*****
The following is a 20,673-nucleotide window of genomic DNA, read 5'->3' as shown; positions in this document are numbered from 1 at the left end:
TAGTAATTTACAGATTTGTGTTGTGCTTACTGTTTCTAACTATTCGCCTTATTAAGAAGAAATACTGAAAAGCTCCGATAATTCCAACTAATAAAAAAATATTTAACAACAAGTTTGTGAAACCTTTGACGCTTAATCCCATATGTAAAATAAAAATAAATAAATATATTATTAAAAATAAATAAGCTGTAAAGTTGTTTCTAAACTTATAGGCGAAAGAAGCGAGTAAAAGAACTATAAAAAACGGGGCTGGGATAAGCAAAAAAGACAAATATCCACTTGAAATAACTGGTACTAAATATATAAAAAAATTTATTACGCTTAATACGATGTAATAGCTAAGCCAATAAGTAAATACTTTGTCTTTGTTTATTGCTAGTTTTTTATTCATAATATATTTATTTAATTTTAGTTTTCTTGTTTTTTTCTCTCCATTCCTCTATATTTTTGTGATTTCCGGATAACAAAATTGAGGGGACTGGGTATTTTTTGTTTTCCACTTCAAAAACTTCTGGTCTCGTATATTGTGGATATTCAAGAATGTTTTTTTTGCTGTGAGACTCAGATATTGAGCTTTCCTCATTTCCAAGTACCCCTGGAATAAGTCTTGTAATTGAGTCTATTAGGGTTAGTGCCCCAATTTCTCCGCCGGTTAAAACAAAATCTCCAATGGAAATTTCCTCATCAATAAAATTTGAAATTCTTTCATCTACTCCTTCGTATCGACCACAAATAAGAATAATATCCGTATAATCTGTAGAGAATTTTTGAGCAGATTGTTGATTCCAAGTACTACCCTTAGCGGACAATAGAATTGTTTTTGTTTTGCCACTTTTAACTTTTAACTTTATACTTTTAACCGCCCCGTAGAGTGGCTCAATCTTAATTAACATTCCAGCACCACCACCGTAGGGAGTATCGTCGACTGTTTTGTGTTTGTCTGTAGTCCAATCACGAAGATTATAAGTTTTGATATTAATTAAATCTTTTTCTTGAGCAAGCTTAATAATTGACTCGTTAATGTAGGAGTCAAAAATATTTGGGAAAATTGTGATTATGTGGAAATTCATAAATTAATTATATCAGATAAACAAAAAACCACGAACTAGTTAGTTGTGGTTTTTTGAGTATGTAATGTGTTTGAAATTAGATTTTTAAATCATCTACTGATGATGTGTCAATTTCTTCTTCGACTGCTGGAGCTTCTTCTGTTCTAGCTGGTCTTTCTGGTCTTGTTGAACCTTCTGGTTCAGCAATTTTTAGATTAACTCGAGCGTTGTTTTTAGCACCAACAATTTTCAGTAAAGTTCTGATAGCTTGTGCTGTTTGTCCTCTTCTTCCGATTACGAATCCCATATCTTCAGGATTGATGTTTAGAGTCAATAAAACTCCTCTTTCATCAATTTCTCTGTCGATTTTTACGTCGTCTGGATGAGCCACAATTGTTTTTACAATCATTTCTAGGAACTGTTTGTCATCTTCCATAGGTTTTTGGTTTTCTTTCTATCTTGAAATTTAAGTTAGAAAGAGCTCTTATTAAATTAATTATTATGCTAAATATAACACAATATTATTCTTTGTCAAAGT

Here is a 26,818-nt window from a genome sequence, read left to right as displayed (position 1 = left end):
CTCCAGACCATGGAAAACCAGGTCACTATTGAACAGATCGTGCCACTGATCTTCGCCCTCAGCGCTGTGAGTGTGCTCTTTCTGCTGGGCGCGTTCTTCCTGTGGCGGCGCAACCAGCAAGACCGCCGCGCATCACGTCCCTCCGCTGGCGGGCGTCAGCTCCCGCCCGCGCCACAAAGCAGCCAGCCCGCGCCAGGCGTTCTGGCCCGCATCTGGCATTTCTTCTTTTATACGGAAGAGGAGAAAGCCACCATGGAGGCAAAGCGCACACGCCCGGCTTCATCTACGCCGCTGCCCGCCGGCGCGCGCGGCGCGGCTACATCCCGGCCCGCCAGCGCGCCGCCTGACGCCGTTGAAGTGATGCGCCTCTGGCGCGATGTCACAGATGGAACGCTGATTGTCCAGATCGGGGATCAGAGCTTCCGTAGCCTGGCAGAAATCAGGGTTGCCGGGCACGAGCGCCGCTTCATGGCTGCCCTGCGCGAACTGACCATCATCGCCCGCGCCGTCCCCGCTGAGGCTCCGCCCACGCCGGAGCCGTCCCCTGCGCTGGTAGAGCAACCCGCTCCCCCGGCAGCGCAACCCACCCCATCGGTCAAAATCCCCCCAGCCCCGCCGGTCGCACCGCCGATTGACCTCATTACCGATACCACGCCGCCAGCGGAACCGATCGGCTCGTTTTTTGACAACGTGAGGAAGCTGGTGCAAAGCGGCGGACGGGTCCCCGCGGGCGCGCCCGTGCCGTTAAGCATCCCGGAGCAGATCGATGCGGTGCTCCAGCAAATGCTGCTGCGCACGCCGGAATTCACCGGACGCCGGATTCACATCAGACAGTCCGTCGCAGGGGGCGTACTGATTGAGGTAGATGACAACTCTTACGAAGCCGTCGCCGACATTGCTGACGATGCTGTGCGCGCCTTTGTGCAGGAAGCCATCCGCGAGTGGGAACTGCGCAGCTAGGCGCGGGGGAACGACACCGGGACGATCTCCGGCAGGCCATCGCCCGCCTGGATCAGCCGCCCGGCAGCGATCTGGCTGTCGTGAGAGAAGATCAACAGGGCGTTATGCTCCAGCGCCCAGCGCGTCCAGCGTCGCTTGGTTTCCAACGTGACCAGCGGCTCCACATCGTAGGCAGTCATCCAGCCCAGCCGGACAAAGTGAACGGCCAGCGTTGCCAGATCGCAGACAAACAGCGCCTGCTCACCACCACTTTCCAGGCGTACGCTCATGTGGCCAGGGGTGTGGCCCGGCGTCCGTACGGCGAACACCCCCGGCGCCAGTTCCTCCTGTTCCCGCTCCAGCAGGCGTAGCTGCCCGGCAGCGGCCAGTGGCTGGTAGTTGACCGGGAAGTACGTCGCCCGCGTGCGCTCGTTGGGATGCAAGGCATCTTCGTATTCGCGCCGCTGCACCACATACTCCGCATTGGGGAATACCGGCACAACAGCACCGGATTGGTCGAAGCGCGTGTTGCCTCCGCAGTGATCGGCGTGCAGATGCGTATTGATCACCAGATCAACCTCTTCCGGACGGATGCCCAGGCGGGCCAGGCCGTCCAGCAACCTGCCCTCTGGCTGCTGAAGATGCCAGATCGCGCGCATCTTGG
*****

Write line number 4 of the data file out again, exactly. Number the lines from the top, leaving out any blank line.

CTCCAGACCATGGAAAACCAGGTCACTATTGAACAGATCGTGCCACTGATCTTCGCCCTCAGCGCTGTGAGTGTGCTCTTTCTGCTGGGCGCGTTCTTCCTGTGGCGGCGCAACCAGCAAGACCGCCGCGCATCACGTCCCTCCGCTGGCGGGCGTCAGCTCCCGCCCGCGCCACAAAGCAGCCAGCCCGCGCCAGGCGTTCTGGCCCGCATCTGGCATTTCTTCTTTTATACGGAAGAGGAGAAAGCCACCATGGAGGCAAAGCGCACACGCCCGGCTTCATCTACGCCGCTGCCCGCCGGCGCGCGCGGCGCGGCTACATCCCGGCCCGCCAGCGCGCCGCCTGACGCCGTTGAAGTGATGCGCCTCTGGCGCGATGTCACAGATGGAACGCTGATTGTCCAGATCGGGGATCAGAGCTTCCGTAGCCTGGCAGAAATCAGGGTTGCCGGGCACGAGCGCCGCTTCATGGCTGCCCTGCGCGAACTGACCATCATCGCCCGCGCCGTCCCCGCTGAGGCTCCGCCCACGCCGGAGCCGTCCCCTGCGCTGGTAGAGCAACCCGCTCCCCCGGCAGCGCAACCCACCCCATCGGTCAAAATCCCCCCAGCCCCGCCGGTCGCACCGCCGATTGACCTCATTACCGATACCACGCCGCCAGCGGAACCGATCGGCTCGTTTTTTGACAACGTGAGGAAGCTGGTGCAAAGCGGCGGACGGGTCCCCGCGGGCGCGCCCGTGCCGTTAAGCATCCCGGAGCAGATCGATGCGGTGCTCCAGCAAATGCTGCTGCGCACGCCGGAATTCACCGGACGCCGGATTCACATCAGACAGTCCGTCGCAGGGGGCGTACTGATTGAGGTAGATGACAACTCTTACGAAGCCGTCGCCGACATTGCTGACGATGCTGTGCGCGCCTTTGTGCAGGAAGCCATCCGCGAGTGGGAACTGCGCAGCTAGGCGCGGGGGAACGACACCGGGACGATCTCCGGCAGGCCATCGCCCGCCTGGATCAGCCGCCCGGCAGCGATCTGGCTGTCGTGAGAGAAGATCAACAGGGCGTTATGCTCCAGCGCCCAGCGCGTCCAGCGTCGCTTGGTTTCCAACGTGACCAGCGGCTCCACATCGTAGGCAGTCATCCAGCCCAGCCGGACAAAGTGAACGGCCAGCGTTGCCAGATCGCAGACAAACAGCGCCTGCTCACCACCACTTTCCAGGCGTACGCTCATGTGGCCAGGGGTGTGGCCCGGCGTCCGTACGGCGAACACCCCCGGCGCCAGTTCCTCCTGTTCCCGCTCCAGCAGGCGTAGCTGCCCGGCAGCGGCCAGTGGCTGGTAGTTGACCGGGAAGTACGTCGCCCGCGTGCGCTCGTTGGGATGCAAGGCATCTTCGTATTCGCGCCGCTGCACCACATACTCCGCATTGGGGAATACCGGCACAACAGCACCGGATTGGTCGAAGCGCGTGTTGCCTCCGCAGTGATCGGCGTGCAGATGCGTATTGATCACCAGATCAACCTCTTCCGGACGGATGCCCAGGCGGGCCAGGCCGTCCAGCAACCTGCCCTCTGGCTGCTGAAGATGCCAGATCGCGCGCATCTTGG